Child abuse reconciliation

Published Date: 03 August 2008
The Scottish Government has refused to abolish the legal time bar which prevents many child abuse victims from the 1960s and earlier suing their tormenters for compensation. Instead, it wants to encourage victims to tell their stories and abusers to admit their guilt without fear of prosecution.

But doubts are mounting about whether the "truth and reconciliation" process will even be delivered on time. Ministers promised consultation by the summer but last night acknowledged even that was "months" away.

And one leading campaigner for victims of historic child abuse predicted hardly anyone would use it if and when it was set up. He said no-one would come forward to admit their guilt and that it would achieve nothing for sufferers who still wanted compensation awarded in a court of law.

That had been ruled out by ministers, who fear attempts to bring prosecutions over the abuse of children in homes more than 40 years ago are doomed to failure because of lack of evidence. The present law gives victims only three years after they turn 18 to bring a case.

Frank Docherty, former chairman of In Care Abuse Survivors (Incas) and a historic abuse victim himself, said the truth and reconciliation proposals were an insult.

He said: "I am not interested in telling my story – I wanted them to come out and admit that abuse did go on in Scotland, but they have never done that. What happened to me was decades ago and I still get upset every day."

Docherty is still in regular contact with other historic abuse victims since Incas, a self-help group and lobby force, folded last year. He predicted nobody would attend the forums.

He said: "When we talk to each other it helps, but nobody would go to a third party and speak about it.

"The Scottish Government should lift the time bar and let us get justice, but they never will because they know if they did they would be liable for millions of pounds for neglecting children in homes."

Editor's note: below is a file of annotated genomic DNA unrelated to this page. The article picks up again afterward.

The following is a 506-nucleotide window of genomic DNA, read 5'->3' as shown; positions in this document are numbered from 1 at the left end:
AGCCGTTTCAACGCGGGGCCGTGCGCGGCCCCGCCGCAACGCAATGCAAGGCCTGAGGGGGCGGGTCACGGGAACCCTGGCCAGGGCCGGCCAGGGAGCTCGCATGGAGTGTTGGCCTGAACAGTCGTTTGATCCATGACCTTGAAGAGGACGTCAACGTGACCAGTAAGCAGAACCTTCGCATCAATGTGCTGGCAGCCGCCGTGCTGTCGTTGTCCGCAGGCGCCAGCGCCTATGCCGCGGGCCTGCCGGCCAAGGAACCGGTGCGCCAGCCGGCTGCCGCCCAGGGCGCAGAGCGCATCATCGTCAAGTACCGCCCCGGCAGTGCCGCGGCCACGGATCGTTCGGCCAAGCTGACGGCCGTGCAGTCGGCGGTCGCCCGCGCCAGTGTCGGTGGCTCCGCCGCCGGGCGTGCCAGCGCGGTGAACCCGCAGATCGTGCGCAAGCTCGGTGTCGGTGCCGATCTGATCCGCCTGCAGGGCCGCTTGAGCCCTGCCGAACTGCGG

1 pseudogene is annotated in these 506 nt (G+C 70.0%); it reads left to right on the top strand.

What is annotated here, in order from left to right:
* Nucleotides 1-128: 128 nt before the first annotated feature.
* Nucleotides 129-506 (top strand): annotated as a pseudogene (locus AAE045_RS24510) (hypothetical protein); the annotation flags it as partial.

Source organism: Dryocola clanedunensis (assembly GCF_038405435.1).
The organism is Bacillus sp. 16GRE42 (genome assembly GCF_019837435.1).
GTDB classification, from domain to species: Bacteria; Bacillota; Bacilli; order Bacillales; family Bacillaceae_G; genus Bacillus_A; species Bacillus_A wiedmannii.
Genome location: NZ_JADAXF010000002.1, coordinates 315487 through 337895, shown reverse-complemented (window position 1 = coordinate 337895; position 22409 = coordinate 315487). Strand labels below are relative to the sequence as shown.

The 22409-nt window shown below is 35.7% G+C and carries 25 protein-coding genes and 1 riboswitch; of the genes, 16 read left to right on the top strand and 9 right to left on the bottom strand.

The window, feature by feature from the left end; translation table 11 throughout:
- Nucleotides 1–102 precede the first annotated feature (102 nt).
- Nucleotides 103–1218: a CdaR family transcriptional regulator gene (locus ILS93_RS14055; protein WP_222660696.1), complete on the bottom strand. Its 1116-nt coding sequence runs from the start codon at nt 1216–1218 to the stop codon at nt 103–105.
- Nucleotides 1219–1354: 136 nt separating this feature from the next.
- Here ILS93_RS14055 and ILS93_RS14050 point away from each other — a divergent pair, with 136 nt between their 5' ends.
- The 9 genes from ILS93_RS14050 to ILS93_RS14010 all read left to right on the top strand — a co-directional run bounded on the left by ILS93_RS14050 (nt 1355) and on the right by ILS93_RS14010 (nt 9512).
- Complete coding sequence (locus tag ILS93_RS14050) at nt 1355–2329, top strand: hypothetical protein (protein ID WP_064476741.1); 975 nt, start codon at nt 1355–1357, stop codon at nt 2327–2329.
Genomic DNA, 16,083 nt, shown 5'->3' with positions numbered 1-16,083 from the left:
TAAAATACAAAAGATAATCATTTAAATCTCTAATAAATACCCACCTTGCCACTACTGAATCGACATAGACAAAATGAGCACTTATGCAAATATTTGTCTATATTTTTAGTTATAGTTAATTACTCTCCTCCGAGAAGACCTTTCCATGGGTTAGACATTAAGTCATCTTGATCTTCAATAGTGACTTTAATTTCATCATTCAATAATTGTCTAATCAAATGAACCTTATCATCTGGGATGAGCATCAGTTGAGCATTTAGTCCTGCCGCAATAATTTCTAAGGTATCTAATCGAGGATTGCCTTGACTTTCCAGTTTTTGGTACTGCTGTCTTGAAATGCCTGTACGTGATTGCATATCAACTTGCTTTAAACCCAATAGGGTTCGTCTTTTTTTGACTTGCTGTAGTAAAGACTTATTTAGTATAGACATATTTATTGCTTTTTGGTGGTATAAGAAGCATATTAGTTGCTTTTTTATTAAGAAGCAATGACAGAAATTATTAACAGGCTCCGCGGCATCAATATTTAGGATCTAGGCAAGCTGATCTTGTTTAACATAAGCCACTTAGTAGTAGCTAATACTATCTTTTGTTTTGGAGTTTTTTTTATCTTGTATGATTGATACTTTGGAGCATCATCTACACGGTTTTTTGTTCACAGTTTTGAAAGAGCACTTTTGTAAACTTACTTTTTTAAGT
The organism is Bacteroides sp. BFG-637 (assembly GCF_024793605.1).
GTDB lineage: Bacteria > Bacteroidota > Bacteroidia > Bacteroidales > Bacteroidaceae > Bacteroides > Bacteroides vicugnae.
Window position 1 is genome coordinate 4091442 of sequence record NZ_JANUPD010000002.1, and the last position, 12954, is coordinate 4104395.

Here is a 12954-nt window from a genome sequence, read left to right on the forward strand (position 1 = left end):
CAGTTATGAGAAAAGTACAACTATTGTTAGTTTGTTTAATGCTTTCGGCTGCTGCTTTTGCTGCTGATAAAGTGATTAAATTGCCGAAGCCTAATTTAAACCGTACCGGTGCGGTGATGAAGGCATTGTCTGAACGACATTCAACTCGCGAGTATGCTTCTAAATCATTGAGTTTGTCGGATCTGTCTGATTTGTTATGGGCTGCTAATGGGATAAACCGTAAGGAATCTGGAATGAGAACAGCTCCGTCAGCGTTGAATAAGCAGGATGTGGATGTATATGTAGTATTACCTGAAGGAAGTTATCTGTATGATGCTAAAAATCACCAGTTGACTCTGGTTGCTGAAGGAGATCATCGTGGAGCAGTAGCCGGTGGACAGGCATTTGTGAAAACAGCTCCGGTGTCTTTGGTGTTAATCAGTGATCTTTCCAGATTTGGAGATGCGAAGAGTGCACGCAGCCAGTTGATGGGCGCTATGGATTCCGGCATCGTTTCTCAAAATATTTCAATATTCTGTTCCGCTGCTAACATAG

Adeline Bowden, 46, from Erskine, campaigned for 13 years to be able to sue her abusers but the campaign came to an end after the House of Lords ruling earlier this year that the time bar could not be lifted.

Bowden grew up in the Nazareth House convent in Cardonald, Glasgow, in the 1960s, where she claims she underwent beatings, force feedings, and routine humiliation by the Poor Sisters of Nazareth.

The Poor Sisters of Nazareth had children's homes in Glasgow, Aberdeen, Lasswade and Kilmarnock, and all have been the subject of numerous allegations that children were abused. One nun, Sister Alphonso, was convicted in 2000 of four child abuse charges.

Bowden described the abuse she alleges: "We were put in cold baths for wetting the bed, then the bed sheets were wrapped around us and our pants were put on our heads. We were fed porridge and if you couldn't eat it one of the carers would spoon feed you.

"You would start gagging and they would force you to eat it. If you were sick you were made to eat your own vomit as well. You would end up on the floor in a heap and they would beat you."

Bowden said she will not take part in truth and reconciliation. She said: "This is the last thing we want. I have deliberately stayed away because the last thing I want or need is to keep being reminded of my abuse. My memories are hard enough to live with."

A Scottish Government spokesman denied the truth and reconciliation scheme was running behind schedule. He said: "We are carefully considering a Scottish truth and reconciliation forum, which will give survivors the chance to speak about their experiences and to help come to terms with the past.

"It will provide an opportunity to establish the facts, learn from the suffering and use the experience to help us to protect children in the future.

"We will consult publicly and with survivors of abuse, support organisations and other providers of care on our approach in coming months."
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